El Salvador wasn’t originally in our plans for Central America. But knowing a return trip to Central America would probably include Panama, Costa Rica, and Nicaragua, it seemed unlikely we’d be close enough to El Salvador to justify going so far out of our way. And Andy knows I can be a bit of a list ticker sometimes, so we carved out a few days to spend in El Salvador.
We decided to stay in San Salvador, the capital, for a couple of reasons. Lots of travelers go to the beach town of El Tunco, but we’re not really beach people, and a tiny town with only a couple of roads didn’t sound like our thing. We also read that there are several gorgeous volcanoes in El Salvador, and basing ourselves in San Salvador made it easier to visit them.
Touring San Salvador
Our hotel was able to set us up with a car service to take us on a tour of the city on our first full day. The driver/guide didn’t speak any English, but by this point in our trip I was really having fun speaking Spanish (why can’t German be that much fun?) so I translated for Andy whenever he couldn’t use his knowledge of Italian to figure it out.
The driver took us to see Monumento al Divino Salvador del Mundo (Monument to the Divine Savior of the World) which was just a few blocks from our hotel. It is a statue of Jesus standing on top of the world, and it’s supposed to be a symbol of the country.
After taking us to Parque Cuscatlán, a big park where families were gathered to enjoy the warm Sunday afternoon, he took us to the San Salvador Cathedral. It’s an oddly modern building and felt rather boring inside, but the cathedral has an important history.
Almost hidden away in the basement level of the church is the tomb of Archbishop Oscar Romero, whose assassination in 1980 pushed the country into the civil war that lasted until 1992. I usually feel weird about taking pictures of tombs, unless maybe it’s someone who’s been dead for centuries, so I only have pictures of the main part of the church.
Views of San Salvador
Next up we went to La Boca del Diablo, or the Mouth of the Devil. It’s a lookout point on the outskirts of the city, and by the looks of it, very popular with the locals. It was a Sunday, and tons of people were out to watch the sunset from these rocky hills. There was a short zipline connecting two hills. Stands were set up to sell food and trinkets. Traffic almost wasn’t moving as we drove up towards the parking spaces. And yet we seemed to be the only tourists around.
Instead of climbing the big hill (pictured below), we opted for a smaller one that still gave us some of the most amazing views of our entire trip. Definitely one of those places where the pictures don’t do it justice.
I’m really not that tall. I’m standing on a rock so our height difference isn’t so ridiculous.
At this point, I think our guide saw how happy we were with this lookout point and decided that’s what the rest of the tour needed to be about. I think we were also really enjoying how unexpected the whole day was – mostly because we had no expectations when we woke up that morning – but we weren’t going to complain about going to more lookouts. So we went to two more places for views of the city.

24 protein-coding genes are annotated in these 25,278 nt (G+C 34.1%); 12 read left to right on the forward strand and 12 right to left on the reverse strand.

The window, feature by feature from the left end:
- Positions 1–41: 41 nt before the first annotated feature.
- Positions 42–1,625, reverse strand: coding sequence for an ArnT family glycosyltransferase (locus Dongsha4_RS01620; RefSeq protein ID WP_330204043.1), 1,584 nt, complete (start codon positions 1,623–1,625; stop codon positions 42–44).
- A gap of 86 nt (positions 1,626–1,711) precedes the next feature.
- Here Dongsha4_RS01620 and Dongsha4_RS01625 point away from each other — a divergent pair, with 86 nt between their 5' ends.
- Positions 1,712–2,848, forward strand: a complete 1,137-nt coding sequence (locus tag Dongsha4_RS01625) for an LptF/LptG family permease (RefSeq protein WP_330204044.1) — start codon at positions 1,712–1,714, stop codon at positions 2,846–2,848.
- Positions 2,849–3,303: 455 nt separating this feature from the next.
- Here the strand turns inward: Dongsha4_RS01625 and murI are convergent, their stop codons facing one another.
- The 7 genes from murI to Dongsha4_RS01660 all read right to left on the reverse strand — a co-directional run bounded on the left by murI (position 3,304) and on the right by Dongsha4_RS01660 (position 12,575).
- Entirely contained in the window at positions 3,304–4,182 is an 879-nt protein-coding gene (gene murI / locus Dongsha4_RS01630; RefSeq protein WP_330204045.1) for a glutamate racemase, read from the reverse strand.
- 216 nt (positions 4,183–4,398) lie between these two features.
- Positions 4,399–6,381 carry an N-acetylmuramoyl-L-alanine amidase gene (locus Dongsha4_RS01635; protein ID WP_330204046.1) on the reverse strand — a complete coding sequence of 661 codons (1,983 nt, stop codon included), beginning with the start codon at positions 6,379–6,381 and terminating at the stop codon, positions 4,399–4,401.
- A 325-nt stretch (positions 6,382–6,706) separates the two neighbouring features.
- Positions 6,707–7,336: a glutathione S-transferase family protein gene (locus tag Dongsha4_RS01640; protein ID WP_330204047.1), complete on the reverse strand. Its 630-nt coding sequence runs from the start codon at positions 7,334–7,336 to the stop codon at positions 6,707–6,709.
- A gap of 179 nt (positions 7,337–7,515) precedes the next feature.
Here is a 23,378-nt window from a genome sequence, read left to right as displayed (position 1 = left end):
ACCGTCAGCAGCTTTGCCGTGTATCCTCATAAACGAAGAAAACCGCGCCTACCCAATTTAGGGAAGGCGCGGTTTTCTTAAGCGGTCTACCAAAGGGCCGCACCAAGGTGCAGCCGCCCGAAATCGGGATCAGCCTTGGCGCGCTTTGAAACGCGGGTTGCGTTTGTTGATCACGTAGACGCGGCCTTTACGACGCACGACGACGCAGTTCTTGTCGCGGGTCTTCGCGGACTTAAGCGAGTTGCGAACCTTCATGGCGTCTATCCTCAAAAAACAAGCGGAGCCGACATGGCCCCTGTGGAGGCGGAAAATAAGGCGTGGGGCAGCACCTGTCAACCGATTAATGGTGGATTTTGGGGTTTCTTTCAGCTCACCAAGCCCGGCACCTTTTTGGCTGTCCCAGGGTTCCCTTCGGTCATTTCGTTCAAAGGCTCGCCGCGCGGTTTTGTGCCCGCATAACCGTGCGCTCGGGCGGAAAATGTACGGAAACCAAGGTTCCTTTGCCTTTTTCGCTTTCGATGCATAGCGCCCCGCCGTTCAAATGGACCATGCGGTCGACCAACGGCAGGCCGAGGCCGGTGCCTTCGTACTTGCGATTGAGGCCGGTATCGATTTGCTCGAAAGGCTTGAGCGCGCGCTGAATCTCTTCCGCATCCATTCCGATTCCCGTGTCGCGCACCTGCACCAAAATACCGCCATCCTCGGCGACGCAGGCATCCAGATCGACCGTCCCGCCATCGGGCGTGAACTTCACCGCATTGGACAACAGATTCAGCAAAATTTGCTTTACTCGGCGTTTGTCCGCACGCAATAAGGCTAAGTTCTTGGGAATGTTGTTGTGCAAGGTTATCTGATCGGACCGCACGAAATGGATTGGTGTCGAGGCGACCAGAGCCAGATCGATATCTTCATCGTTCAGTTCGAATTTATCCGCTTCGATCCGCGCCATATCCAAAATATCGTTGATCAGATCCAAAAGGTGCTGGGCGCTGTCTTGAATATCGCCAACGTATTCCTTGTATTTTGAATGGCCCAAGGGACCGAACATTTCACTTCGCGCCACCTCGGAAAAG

The next one was a little more urban feeling. There were shops and restaurants lining a street that overlooked the city. Again, there was lots of traffic and it was hard to find parking. Our driver kept telling the parking lot attendants “I have tourists here, and they want to see our city!” He was really proud to be showing off the city to visitors.
As the sun was disappearing, our guide took us to one last stop. This was a small spot next to a restaurant that overlooked the city, and there were only a few other people there admiring the view by this point.
Traveling in San Salvador, El Salvador
I’ll be honest, I was a little nervous about going to San Salvador, and to El Salvador overall. You hear a lot about how dangerous the country is. But while researching things, I found that it’s like most places – there are certain parts of the city that are perfectly safe, while other parts should be avoided.
Read more about transportation in Central America here.
We also found that Zona Rosa is well known as the more upscale neighborhood and is a safe area to be in, so that’s where we stayed. There were good hotel chains, like Sheraton and Hilton, and plenty of nice restaurants, including a few American chains, like Bennigans and Tony Roma’s.
It’s not normally the type of neighborhood we’d want to stay in since we prefer to get to know the local culture a little better, but given the city’s reputation, I was happy to stay here simply to not have to worry about figuring out what other parts of the city are safe. Even still, when we ate at Tony Roma’s, we only heard one other table speaking English, and almost everyone seemed to be local families out to dinner.
We stayed at Hotel Las Magnolias in the Zona Rosa neighborhood of San Salvador. Some of the staff spoke English, some only knew a few words. But they were all incredibly friendly and helpful, especially in setting up our tour of the city. Our booking came with free breakfast, which was served outside on the patio. The room was comfortable, and had a mini fridge and a separate seating area. It was easy walking distance to several restaurants and a grocery store. We paid US$185.86 for three nights.
Visiting San Salvador was really worthwhile. Even though we didn’t spend too much time there, we enjoyed what we saw, and I never once felt unsafe. As with most places, the people were friendly, and the ones we spoke with were really happy we were visiting their city.
You might also enjoy:
- How Much We Spent Traveling in Central America: Belize, Guatemala, Honduras, El Salvador
- How Much We Spent Traveling in Central America: Panama, Costa Rica, Nicaragua
- Where to Stay in Central America
- Things to do in Antigua That Don’t Involve Volcanoes